The Long Ranger; With HDR Photography, What You Can See Is Now What You Can Get

In the early days of digital imaging, we were promised much. Suppliers, manufacturers, photo writers, and early-adopter photographers talked about how digital would allow us do more with photographs. We'd be able to see them instantly, send them quickly, and, most important to the serious-minded among us, control them creatively. Digital cameras and the digital process would allow us to do things we could never do before--like change the ISO in mid-shoot. We heard that we'd be able to capture images that were once impossible.

Ferrell created this HDR image of the Washington National Cathedral in Washington, DC, from seven images at 1 EV spacing. The perspective is due to his use of a 10.5mm fisheye lens. "I needed seven images to capture the details of the towers in the bright sun and the ceiling of the shaded gazebo."
All Photos © 2008, Ferrell McCollough, All Rights Reserved

At first many were skeptical. Technology had always promised a lot and delivered mostly advertising slogans. Computers were going to make our workload easier, our workweek shorter. Electronic communication would create the paperless office. How'd those work out for you?

But digital imaging delivered. The promises were kept, and the end is nowhere in sight.

Ferrell captured this image of car taillights in five photographs at 1 EV spacing. "Each exposure records the action in a different position," he says, "so this final image required some post-processing cloning to correct ghosting."

Digital isn't responsible for the development of High Dynamic Range (HDR) photography, but it makes it easily accessible. In an HDR photograph we can finally see reproduced on paper and displayed on a monitor the wide range of tones that our eyes can perceive but no film or sensor can capture in a single image.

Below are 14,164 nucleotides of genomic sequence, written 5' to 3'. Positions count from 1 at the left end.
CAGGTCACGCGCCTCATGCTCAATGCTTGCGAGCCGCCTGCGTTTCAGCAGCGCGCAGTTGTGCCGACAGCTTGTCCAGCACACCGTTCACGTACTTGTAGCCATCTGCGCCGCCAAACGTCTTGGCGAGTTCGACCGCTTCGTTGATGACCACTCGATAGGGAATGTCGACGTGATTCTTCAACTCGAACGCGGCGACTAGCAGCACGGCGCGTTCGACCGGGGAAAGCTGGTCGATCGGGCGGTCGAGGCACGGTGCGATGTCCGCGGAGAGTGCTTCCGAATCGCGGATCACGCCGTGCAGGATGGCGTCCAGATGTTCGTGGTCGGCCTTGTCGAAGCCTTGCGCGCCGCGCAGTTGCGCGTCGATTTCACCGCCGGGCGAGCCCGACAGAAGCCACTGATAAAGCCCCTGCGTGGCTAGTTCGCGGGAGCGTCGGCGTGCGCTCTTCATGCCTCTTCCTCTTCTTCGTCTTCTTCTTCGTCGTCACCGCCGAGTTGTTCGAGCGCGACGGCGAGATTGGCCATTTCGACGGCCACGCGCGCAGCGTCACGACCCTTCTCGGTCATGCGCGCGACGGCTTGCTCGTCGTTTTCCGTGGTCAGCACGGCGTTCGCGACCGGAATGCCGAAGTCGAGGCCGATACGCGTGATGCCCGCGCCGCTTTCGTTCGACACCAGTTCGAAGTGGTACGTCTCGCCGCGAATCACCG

HDR photography involves taking a series of exposures of the same scene, each at a different EV setting, and using a software program to combine the images. With your camera on a tripod, you take a bracket of three, four, or more exposures, ranging from under- to overexposure; in that series you'll capture all the shadows, highlights, and mid tones of the scene. The software--and the decisions you make about how you're going to use it--will basically do the rest. The result is an image that combines the best of our individual takes, complete with color in the highlights and details in the shadows. What you need is a camera capable of exposure compensation control (auto-bracketing is a plus), a tripod, a computer, and the software.

The software performs essentially two functions: merging, which creates from your exposures a 32-bit file that represents in one image the full dynamic range of the scene; and tone mapping, which converts the file back to a range that's able to be viewed on screen and on paper.

Four images were taken using a handheld flash with a different color gel for each flash exposure.

I talked recently with Ferrell McCollough, a professional photographer who's written the Complete Guide to High Dynamic Range Digital Photography. I didn't want to find out the details of how the process works--that's in his book, and in the books of others, of course; I wanted to know why he became fascinated with HDR.

"I saw HDR photos for the first time at the Flickr website," Ferrell says, "and I was blown away by the detail in the shadows. I didn't know what it was yet, but the wow factor just grabbed me."

Eventually he picked up enough information to start doing it. "It opened up the possibilities. I used to never take a camera out of my camera bag at noon; in fact, I'd avoid any shooting after 9am and before 5pm. Now I take the camera out at any time. HDR has expanded the time when I can shoot and get good images."

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